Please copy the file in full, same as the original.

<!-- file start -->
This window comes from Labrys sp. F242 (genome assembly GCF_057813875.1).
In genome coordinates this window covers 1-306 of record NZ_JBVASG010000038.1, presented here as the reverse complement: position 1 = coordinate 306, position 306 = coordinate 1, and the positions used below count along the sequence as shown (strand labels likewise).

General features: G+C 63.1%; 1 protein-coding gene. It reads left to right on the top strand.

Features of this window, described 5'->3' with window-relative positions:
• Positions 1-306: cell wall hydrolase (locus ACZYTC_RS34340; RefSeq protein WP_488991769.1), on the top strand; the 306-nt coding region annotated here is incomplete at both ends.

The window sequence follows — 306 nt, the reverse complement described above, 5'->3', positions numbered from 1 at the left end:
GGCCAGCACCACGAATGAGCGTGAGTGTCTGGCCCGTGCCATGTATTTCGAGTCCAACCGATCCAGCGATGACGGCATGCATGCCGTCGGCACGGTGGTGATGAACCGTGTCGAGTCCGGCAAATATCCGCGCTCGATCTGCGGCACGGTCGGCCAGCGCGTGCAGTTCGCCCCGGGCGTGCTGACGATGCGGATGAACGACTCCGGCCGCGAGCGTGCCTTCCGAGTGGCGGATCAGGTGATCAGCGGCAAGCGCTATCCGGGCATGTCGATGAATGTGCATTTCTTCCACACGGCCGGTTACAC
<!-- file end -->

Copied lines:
This window comes from Labrys sp. F242 (genome assembly GCF_057813875.1).
In genome coordinates this window covers 1-306 of record NZ_JBVASG010000038.1, presented here as the reverse complement: position 1 = coordinate 306, position 306 = coordinate 1, and the positions used below count along the sequence as shown (strand labels likewise).

General features: G+C 63.1%; 1 protein-coding gene. It reads left to right on the top strand.

Features of this window, described 5'->3' with window-relative positions:
• Positions 1-306: cell wall hydrolase (locus ACZYTC_RS34340; RefSeq protein WP_488991769.1), on the top strand; the 306-nt coding region annotated here is incomplete at both ends.

The window sequence follows — 306 nt, the reverse complement described above, 5'->3', positions numbered from 1 at the left end:
GGCCAGCACCACGAATGAGCGTGAGTGTCTGGCCCGTGCCATGTATTTCGAGTCCAACCGATCCAGCGATGACGGCATGCATGCCGTCGGCACGGTGGTGATGAACCGTGTCGAGTCCGGCAAATATCCGCGCTCGATCTGCGGCACGGTCGGCCAGCGCGTGCAGTTCGCCCCGGGCGTGCTGACGATGCGGATGAACGACTCCGGCCGCGAGCGTGCCTTCCGAGTGGCGGATCAGGTGATCAGCGGCAAGCGCTATCCGGGCATGTCGATGAATGTGCATTTCTTCCACACGGCCGGTTACAC